Dean's Desk, Spring 2001
by Clayton Heathcock

The spring 2001 semester is underway, and we have begun our two big seismic upgrade projects on Latimer and Hildebrand Halls. The first evidence was the erection of construction fencing on the north and south of Latimer Hall and along the south side of Hildebrand. During the first week of December, the first wave of construction workers appeared and began erecting dust containment structures around interior areas where concrete removal will take place. Shortly thereafter, we were treated to the first 'rotohammering' as workers began to drill the first of approximately ten thousand holes that will house the steel dowels to tie the current columns and concrete walls to the new layer of reinforced concrete and provide the necessary shear strength to the building.

On December 11 we held a Town Hall meeting in Pimentel Hall so that members of the College community could meet and discuss the upcoming 15-month project with representatives of campus Capital Projects and Rudolph & Sletten, our general contractor. Although we anticipate many stressful days in the next year, we are trying to take all steps to keep staff and student morale high. One of the more lighthearted efforts was distribution to all staff of a 'stress-management packet' that consisted of various remedies for the trials and tribulations to come (Rolaids, dust mask, ear plugs, stress ball, and a stuffed animal mascot).

As we have described in a previous edition of the Newsletter, the Chemistry Library moved last July to a large room in Doe Library. Librarian Mary Ann Mahoney and her staff will operate from this site until the end of 2001, when they will return to their traditional quarters on the plaza level of Hildebrand. During the diaspora, our faculty and students do not have the 24-hour access to which they have long been accustomed, and the walk to the library is a bit longer. However, every cloud has a silver lining-the California Digital Library recently informed us that we now have a very good site license for SciFinder Scholar, the powerful web-based search utility operated by the Chemical Abstracts Service. Since we can use the CDL resources from any computer in the '' domain, this eliminates the need for some visits to the actual bookshelves. (Of course, there is still the big problem that most of the chemical literature prior to the last few years is not yet digitized; it will still be a long time before we no longer need our bound volumes.)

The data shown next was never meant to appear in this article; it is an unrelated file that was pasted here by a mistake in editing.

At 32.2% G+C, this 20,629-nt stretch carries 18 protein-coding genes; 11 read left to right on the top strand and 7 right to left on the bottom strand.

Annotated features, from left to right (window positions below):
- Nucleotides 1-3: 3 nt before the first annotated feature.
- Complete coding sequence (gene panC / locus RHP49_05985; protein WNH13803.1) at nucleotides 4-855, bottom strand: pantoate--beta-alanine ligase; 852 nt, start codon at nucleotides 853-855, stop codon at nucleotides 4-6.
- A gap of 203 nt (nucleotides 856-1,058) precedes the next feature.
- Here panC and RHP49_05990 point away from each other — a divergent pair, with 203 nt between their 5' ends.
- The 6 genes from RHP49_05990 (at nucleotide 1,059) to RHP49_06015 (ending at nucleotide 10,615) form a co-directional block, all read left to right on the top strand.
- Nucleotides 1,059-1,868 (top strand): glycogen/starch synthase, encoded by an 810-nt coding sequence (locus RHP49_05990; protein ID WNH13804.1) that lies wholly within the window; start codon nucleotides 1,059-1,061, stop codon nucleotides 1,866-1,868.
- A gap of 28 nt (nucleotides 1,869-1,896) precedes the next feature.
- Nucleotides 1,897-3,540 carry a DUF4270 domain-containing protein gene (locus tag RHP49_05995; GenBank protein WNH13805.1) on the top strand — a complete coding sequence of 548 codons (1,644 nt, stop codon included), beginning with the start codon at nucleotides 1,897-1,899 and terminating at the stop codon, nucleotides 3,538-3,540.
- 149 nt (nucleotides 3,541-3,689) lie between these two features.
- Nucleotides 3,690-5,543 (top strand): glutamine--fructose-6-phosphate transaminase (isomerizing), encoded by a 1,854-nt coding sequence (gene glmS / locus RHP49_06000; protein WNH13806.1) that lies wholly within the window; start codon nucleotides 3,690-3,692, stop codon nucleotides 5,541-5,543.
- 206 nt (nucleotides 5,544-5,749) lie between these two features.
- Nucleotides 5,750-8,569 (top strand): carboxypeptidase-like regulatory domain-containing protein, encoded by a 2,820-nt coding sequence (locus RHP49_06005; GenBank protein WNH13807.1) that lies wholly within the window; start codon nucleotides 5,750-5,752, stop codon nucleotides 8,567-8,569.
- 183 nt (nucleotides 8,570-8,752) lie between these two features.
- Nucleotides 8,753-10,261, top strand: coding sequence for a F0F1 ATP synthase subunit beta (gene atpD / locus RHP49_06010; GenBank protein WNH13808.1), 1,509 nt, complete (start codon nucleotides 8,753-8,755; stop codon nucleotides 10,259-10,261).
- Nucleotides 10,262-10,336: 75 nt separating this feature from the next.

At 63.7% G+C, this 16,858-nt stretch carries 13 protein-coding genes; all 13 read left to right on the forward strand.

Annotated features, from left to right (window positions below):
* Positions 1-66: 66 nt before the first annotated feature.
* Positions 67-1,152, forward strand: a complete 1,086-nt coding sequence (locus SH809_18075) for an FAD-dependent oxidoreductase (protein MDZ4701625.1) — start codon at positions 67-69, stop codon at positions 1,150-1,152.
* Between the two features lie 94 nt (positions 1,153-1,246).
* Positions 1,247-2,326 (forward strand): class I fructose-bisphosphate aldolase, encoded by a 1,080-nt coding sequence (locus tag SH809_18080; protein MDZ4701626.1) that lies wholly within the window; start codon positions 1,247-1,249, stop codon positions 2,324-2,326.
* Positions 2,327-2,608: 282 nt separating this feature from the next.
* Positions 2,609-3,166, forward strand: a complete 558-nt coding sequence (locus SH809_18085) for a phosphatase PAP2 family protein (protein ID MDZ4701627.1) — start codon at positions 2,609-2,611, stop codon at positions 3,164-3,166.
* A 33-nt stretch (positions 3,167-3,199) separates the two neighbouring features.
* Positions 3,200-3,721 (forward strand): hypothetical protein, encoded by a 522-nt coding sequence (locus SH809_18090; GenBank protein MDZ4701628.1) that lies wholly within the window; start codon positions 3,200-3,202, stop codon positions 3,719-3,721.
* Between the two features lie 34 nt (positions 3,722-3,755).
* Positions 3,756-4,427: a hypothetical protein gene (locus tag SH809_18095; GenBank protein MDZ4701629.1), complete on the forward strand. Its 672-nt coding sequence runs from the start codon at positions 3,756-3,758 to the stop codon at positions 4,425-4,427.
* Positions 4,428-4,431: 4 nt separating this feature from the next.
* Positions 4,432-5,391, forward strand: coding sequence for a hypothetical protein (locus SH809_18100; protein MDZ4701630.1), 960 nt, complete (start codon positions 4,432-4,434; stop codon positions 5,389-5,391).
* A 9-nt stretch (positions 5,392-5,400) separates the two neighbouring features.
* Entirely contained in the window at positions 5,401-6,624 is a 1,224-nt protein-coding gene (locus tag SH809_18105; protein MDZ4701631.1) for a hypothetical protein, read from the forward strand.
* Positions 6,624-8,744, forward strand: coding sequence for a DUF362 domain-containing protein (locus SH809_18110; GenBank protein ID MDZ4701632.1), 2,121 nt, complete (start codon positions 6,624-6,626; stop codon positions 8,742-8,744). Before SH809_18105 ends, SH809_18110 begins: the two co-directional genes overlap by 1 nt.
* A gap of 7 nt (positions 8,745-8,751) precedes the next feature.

At this point, almost all of Hildebrand Hall from the plaza level through the 4th floor is vacant. The biophysical research laboratories of Professors Klinman, Mathies, and Tinoco moved in mid-January, and five of our theoretical chemistry faculty members will move in mid-February, when their new offices on the 2nd floor of Gilman Hall are completed.

The American Chemical Society announced its major awards at the ACS meeting in Washington during the last week of August, and we were very pleased that two of our number were honored:

* Carolyn Bertozzi, Associate Professor of Chemistry, won the ACS Award in Pure Chemistry sponsored by Alpha Chi Sigma Fraternity. This prestigious award is given annually to a scientist who has not "passed his or her 36th birthday on April 30 of the year in which the award will be presented, and must have accomplished research of unusual merit for an individual on the threshold of his/her career."

* Alex Bell, Professor of Chemical Engineering, received the 2001 ACS Award for Creative Research in Homogeneous or Heterogeneous Catalysis sponsored by The Shell Oil Foundation. This is the second year in a row that a Berkeley scientist has received this award-the 2000 award went to Gabor Somorjai!